Caesar Otway

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Caesar Otway (1780–1842) was born at Castle Otway near Nenagh, Co. Tipperary, Ireland in 1780. He was an Irish author and clergyman who wanted to study and improve the condition of the poor.

In 1803 he married Frances Hastings with whom he had five children: John Hastings Otway, Caesar George Otway, Loftus Otway, Jane Otway and Frances Otway. His parents were Cooke and Elizabeth Otway and his elder brothers included Admiral Robert Otway and Loftus who became a general. Cooke had been an officer in the Irish Volunteers militia.

In 1810 he graduated from Trinity College, Dublin with holy orders (became a clergyman of the Church of Ireland). He worked as a parish clergyman for seventeen years before becoming assistant chaplain at the Magdalen Asylum in Dublin.[1] When his wife died in 1833 he remarried. His second wife was Elizabeth la Touche, daughter of James Digges la Touche of Dublin, on 17 January 1837.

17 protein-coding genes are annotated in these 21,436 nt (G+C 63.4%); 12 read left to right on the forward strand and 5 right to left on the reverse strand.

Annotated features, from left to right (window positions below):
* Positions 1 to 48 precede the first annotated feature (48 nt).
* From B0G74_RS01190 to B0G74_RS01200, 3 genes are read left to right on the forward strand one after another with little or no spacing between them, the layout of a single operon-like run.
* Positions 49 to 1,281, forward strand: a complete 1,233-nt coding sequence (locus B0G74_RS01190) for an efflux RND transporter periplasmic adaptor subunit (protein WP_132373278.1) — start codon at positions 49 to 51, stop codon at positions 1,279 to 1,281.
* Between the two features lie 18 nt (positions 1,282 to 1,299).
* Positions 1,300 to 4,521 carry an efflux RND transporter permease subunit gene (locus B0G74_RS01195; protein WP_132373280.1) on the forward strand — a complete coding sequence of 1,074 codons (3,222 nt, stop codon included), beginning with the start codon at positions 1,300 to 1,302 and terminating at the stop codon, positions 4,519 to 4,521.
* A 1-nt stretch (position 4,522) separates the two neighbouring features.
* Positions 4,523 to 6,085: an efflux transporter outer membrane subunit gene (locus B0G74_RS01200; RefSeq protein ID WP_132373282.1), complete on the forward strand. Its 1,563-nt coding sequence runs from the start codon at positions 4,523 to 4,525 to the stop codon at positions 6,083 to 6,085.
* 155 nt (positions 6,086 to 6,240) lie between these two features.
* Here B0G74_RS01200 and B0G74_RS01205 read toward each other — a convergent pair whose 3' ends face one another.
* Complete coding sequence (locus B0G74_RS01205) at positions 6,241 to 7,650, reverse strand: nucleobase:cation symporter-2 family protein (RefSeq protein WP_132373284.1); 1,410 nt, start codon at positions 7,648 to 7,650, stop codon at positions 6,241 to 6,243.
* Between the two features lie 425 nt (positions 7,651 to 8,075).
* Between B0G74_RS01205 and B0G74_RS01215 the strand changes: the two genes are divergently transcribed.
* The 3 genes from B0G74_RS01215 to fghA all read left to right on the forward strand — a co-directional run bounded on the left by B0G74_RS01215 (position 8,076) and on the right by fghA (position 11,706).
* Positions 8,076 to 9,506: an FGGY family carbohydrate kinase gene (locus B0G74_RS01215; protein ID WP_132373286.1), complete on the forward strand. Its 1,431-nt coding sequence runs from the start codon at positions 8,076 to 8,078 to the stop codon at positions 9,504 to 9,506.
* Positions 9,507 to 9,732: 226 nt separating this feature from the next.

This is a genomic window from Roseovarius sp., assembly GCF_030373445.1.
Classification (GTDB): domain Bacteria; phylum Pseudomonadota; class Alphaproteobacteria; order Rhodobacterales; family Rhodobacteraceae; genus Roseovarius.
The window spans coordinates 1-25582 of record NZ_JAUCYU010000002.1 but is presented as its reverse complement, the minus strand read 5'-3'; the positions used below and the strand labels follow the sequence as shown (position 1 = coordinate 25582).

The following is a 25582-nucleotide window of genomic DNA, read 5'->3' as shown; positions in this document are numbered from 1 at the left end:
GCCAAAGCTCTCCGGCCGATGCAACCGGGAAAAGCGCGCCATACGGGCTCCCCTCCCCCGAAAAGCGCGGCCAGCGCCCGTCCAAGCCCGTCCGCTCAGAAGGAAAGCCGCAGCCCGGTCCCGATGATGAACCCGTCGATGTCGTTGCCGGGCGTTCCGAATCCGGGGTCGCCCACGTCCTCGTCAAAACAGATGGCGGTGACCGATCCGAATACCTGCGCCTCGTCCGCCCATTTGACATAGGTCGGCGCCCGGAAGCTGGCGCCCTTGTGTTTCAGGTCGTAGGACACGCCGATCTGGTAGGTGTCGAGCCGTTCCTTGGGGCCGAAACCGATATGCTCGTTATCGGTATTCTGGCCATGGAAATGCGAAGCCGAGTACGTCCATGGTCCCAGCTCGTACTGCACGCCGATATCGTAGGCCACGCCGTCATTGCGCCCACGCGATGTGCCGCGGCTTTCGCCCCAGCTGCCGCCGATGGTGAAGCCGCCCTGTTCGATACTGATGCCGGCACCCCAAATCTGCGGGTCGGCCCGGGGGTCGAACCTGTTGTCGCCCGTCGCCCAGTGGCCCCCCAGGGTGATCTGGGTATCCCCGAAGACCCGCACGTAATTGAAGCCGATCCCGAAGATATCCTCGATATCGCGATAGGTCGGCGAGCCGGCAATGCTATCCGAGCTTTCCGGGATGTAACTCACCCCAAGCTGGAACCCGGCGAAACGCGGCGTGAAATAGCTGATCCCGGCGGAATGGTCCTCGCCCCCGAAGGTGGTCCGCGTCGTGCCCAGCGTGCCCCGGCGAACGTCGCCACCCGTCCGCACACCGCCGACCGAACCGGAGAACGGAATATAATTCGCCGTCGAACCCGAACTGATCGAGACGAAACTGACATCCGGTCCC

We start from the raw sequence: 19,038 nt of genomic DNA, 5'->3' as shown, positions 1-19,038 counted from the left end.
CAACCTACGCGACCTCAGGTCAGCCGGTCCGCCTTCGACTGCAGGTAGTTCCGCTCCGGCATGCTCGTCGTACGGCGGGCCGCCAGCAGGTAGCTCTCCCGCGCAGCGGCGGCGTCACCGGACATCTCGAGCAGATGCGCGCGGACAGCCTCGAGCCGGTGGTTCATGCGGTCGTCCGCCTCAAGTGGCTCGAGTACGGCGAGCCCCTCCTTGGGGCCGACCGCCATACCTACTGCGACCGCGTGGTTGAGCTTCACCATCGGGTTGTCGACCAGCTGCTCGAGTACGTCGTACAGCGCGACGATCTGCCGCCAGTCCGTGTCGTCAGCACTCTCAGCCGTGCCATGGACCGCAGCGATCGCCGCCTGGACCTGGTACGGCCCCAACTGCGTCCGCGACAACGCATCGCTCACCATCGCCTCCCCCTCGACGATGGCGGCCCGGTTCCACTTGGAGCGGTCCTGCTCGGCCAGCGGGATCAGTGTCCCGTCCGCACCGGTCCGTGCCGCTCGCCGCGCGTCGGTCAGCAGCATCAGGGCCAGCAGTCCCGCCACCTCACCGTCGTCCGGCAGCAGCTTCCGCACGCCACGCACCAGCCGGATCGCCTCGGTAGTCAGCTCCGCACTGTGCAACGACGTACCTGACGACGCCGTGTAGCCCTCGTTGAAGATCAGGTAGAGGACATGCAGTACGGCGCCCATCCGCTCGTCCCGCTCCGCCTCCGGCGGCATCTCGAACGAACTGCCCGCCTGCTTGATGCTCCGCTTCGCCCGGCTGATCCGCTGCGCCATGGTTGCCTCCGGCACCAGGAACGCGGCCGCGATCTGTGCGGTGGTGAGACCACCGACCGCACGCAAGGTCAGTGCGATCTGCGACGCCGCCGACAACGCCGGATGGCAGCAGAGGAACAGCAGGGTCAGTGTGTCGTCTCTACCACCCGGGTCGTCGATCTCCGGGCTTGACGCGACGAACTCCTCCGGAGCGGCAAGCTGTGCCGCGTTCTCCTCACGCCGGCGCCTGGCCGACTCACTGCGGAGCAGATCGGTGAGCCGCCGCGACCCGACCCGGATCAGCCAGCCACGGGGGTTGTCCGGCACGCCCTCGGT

He is best remembered as a writer of Irish tales. His writings, which display humour and sympathy with the poorer classes in Ireland, include Sketches in Ireland (1827), Sketches in Erris and Tyrawley and A Tour in Connaught (1839).[2] He was a good friend of the writer William Carleton and was involved in the establishment of various journals during his lifetime.

He died on 16 March 1842 in Dublin at the age of sixty-three.

His Great Grandson, Lieutenant-Colonel Alexander Loftus Otway MB (1880-1958) Royal Army Medical Corps, had a most distinguished career and was mentioned in dispatches for his service with the British Expeditionary Force at the Battle of the Aisne between the 7-10 September 1914. He invented the army latrine system called the 'Otway Pit', which was later widely used by both British and US military forces during World War Two. He is also credited with developing a vaccination against Yellow Fever in the mid-1920s while serving in the Gold Coast of Africa.


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External links[edit]

 This article incorporates text from a publication now in the public domainCousin, John William (1910). A Short Biographical Dictionary of English Literature. London: J. M. Dent & Sons. Wikisource